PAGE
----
The Fiftieth Anniversary celebration was held at the Masonic Hall on Main Street, commencing at 5:00 p.m.. The reception of the Most Worshipful Grand Master, members of the Grand Lodge and officers of Mount Horeb Lodge was held at 5:30 p.m. At 6:30 p.m. a large banquet was served. The toastmaster was the presiding Master, Worshipful Bro. Arthur U. Dickson. An address was given by Most Worshipful Bro. Baalis Sanford, Grand Master of the Grand Lodge of Masons in Massachusetts. Right Worshipful Bro. William T. Grammer spoke about our charter members. Right Worshipful Bro. William F. Davis, who was Senior Grand Warden of the Grand Lodge and Past Master of Mount Horeb Lodge, spoke about “The whole fraternity on land and sea wherever dispersed.” The Schubert Quartette sang five numbers during the evening and Carter’s Orchestra furnished the music for the occasion.
In the early 1900s, many of Woburn’s merchants were members of Mount Horeb Lodge. Among these we find the Jaquiths (1897), Chutes (1909), John Bates (1908), Harry Blye (1900), A. W. Witcher (1897), Edward Caldwell (1896), Alvah Buckman (1909), Samuel Highley (1902), B. G. Fowler (1909), M. A. Burnes (1908), Winthrop Hammond (1894), J. Foster Deland (1885), Henry and John Andrews (1903), and L. W. Thompson (1877). Also the leading leather manufacturers John P. Crane (1870), James Skinner (1869), Sumner Hopkinson (1908), Daniel R. Beggs (1907), and Frederick C. Kean (1907).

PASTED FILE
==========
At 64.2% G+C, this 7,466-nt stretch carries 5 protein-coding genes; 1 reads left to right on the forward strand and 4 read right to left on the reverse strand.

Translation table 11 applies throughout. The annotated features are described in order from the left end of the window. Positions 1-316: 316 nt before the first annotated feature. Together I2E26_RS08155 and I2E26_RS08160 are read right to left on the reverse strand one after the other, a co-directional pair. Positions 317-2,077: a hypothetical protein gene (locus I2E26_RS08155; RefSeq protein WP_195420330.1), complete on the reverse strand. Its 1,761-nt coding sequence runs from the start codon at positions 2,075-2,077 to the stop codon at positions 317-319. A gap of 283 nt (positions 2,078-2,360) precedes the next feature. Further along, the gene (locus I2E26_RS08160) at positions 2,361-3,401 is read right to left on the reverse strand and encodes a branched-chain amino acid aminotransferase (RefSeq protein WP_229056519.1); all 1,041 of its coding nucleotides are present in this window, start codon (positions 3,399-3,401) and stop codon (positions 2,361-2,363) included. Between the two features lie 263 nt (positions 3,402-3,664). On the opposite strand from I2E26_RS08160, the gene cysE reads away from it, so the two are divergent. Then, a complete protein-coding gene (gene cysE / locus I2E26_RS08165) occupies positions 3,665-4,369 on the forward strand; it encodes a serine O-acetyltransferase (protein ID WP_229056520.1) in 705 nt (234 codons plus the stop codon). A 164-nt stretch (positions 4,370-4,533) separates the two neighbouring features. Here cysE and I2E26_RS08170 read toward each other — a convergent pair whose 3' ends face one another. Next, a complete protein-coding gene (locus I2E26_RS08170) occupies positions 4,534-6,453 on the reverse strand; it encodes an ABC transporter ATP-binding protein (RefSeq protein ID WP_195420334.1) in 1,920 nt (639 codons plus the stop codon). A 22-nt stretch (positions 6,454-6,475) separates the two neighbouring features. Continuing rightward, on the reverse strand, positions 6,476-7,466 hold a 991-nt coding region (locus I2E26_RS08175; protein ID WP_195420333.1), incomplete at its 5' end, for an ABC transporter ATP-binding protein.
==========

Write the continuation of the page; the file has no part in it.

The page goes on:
Doctor Chalmers (1891), Doctor Hutchins (1893) and Doctor Lane (1911) also found time to visit the Lodge. Brother Charles Burdett of Burdett College drew the engraving which adorns our communications and also the cover of this pamphlet). Brother Burdett joined in 1891. His brother Fred Burdett was a visitor to our Lodge, he having membership in Boston.
In 1914, Mount Horeb Lodge was saddened by the sudden loss of its Worshipful Master Bro. John M. Wallace, who was installed Master on January 7, 1914 and died suddenly on April 14, 1914, at his place of employment in the Transcript Building in Boston, immediately after returning from lunch. The Senior Warden Bro. William F. Davis, Jr., served as acting Master for the rest of the year.
In 1915, Worshipful Bro. William F. Davis, Jr., was installed Master on January 1st, and inducted into office by his father, Right Worshipful Bro. William F. Davis, who was acting Deputy Grand Master for the evening (he was also Master of Mount Horeb Lodge in 1886-1887), with over 300 members and visitors present. The installed Master’s grandfather, Worshipful Bro. Thomas G. Davis, was Master of Mount Horeb Lodge in 1866-1867, making three successive generations to hold the office of Master of Mount Horeb Lodge, which is indeed a very rare thing in Masonic history (indeed, this has occurred only two other times in the history of Mount Horeb Lodge). Right Worshipful Bro. William F. Davis, Sr., was also Mayor of Woburn in 1899, 1900, 1901.